A while back, I reviewed the wonderful service Bidsketch, a tool for creating successful, highly professional bids. Today, I’m thrilled to post an interview with Bidsketch founder Ruben Gamez. While working full-time as a software developer, Ruben harnessed psychology principles to build tools to help create bids to close seven- and eight-figure deals. Ruben eventually built Bidsketch as a premium tool to help take the pain away from the proposal process, and turned it into a full-time business. Ruben answered my questions about how he got started, why Bidsketch is so cool, and what he’s learned in the process of building his successful company.
Sarah Brown: Why and when did you start Bidsketch? Was it a sudden decision or had you been thinking about it for a while?
Ruben Gamez: I was working full time when I started Bidsketch. A friend of mine asked me about web design proposals. He had never written one and was about to go to his first client meeting. I searched for templates online and found a product that allowed web designers to create proposals. Unfortunately, it was an old-school downloadable software plugin for MS Word. I couldn’t find anything that was web based so I decided to build it myself after doing some keyword research to measure demand.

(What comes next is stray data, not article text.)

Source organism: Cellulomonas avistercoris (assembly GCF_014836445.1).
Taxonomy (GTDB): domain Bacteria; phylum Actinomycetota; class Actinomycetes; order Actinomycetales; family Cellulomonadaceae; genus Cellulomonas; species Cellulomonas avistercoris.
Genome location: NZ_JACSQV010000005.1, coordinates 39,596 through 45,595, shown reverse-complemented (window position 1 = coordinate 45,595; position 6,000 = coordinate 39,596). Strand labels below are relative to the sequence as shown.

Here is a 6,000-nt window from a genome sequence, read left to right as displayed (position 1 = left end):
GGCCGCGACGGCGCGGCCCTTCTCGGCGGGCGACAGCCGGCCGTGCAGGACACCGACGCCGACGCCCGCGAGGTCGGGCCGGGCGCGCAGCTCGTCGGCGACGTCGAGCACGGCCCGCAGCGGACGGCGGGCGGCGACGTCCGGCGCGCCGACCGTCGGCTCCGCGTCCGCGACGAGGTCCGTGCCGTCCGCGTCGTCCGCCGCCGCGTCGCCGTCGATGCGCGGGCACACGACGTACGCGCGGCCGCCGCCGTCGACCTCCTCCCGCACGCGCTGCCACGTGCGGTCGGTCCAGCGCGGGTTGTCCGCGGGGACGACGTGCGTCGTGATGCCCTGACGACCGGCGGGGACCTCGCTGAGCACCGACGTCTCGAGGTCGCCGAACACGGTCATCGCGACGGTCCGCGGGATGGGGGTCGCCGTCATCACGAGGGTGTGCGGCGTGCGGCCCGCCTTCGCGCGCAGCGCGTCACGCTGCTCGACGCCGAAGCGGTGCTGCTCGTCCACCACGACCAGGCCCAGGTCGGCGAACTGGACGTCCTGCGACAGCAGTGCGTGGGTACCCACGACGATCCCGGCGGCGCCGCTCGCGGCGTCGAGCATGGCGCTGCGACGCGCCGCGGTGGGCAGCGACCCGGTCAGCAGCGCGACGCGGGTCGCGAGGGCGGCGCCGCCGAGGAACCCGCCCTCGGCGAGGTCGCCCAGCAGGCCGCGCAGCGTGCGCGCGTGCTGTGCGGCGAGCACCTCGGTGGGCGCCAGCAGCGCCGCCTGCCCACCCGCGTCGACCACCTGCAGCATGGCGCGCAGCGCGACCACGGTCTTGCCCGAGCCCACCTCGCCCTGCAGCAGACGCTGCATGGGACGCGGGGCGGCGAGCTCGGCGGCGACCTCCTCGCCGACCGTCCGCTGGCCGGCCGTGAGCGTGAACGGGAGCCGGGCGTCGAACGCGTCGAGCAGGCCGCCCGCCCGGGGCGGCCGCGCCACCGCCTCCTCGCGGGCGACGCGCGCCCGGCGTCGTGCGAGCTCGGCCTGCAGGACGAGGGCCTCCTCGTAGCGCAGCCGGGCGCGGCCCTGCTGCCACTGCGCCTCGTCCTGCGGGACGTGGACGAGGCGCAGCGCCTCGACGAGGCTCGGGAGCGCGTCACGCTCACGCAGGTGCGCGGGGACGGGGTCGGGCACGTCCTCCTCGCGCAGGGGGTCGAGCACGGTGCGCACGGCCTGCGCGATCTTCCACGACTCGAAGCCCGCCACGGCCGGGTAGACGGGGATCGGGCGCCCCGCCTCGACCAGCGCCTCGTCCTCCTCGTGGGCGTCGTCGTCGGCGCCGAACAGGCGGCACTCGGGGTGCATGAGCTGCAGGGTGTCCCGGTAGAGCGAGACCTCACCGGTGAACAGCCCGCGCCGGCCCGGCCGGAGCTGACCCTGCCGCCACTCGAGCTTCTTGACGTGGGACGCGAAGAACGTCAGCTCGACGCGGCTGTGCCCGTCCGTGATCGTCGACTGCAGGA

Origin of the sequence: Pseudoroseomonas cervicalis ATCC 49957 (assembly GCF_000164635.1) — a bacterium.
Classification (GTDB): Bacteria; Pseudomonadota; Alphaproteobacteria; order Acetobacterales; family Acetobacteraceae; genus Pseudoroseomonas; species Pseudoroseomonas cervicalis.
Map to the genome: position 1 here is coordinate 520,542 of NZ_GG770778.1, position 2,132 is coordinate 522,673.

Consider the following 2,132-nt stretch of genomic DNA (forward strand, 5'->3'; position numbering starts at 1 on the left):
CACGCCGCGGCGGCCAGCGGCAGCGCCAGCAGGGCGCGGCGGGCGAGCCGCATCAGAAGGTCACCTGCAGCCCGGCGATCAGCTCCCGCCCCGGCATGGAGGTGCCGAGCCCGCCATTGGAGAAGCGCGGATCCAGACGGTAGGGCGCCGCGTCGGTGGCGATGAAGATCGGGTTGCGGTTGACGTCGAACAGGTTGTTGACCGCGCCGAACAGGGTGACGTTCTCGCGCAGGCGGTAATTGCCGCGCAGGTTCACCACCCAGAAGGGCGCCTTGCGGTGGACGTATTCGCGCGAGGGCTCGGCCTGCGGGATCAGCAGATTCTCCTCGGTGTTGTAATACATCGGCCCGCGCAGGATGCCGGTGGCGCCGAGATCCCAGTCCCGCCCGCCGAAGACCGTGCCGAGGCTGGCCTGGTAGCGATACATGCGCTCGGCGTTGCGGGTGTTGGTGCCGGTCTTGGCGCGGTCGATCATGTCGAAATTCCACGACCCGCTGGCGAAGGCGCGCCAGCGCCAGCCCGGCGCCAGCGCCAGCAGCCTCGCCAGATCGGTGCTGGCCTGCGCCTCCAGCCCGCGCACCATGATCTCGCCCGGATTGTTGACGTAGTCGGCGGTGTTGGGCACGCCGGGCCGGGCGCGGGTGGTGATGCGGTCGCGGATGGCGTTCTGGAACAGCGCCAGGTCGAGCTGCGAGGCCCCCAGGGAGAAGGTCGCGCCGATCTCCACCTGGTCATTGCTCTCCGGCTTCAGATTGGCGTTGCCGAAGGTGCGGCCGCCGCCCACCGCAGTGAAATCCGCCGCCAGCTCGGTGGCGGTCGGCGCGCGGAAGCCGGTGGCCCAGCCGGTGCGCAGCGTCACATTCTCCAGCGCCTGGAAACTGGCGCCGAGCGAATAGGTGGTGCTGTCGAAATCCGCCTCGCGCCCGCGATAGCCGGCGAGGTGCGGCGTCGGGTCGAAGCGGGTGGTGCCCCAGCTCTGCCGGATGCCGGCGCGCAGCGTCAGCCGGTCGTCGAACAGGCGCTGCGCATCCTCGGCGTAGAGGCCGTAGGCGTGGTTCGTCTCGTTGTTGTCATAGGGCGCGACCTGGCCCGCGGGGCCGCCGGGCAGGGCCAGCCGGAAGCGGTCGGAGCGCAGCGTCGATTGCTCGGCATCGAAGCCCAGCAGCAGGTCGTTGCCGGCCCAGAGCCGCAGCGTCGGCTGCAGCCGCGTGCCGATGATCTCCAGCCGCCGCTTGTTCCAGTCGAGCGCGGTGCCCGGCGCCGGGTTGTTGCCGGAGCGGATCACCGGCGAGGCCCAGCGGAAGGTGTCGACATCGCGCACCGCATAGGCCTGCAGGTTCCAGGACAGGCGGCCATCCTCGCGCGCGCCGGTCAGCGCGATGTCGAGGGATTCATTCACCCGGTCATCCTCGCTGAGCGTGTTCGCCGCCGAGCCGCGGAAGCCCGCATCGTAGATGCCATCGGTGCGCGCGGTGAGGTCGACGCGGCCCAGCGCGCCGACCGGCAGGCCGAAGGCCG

Sarah: My blog focuses on b2b digital marketing news and insights. Why should marketers use Bidsketch to help get clients?
Ruben: Customers tend to use Bidsketch to cut down on the time it takes to create proposals and help them land more clients. We build Bidsketch with those things in mind. Of course, it’s not a great fit for all businesses, but if you’re creating client proposals (instead of product proposals), I think it’s worth checking out.
Sarah: Is your team made up of contractors? If so, have any of them applied through Bidsketch?
Ruben: Most of the people that I work with are technically contractors (and one full time employee), though I treat everyone like they’re part of the team — because they are. I’ve actually worked with several people that first started out as Bidsketch customers. Often, I’ll get into conversations with customers and sometimes that results in us working together on important projects.
Sarah: How do different types of freelancers/agencies/etc. use Bidsketch differently?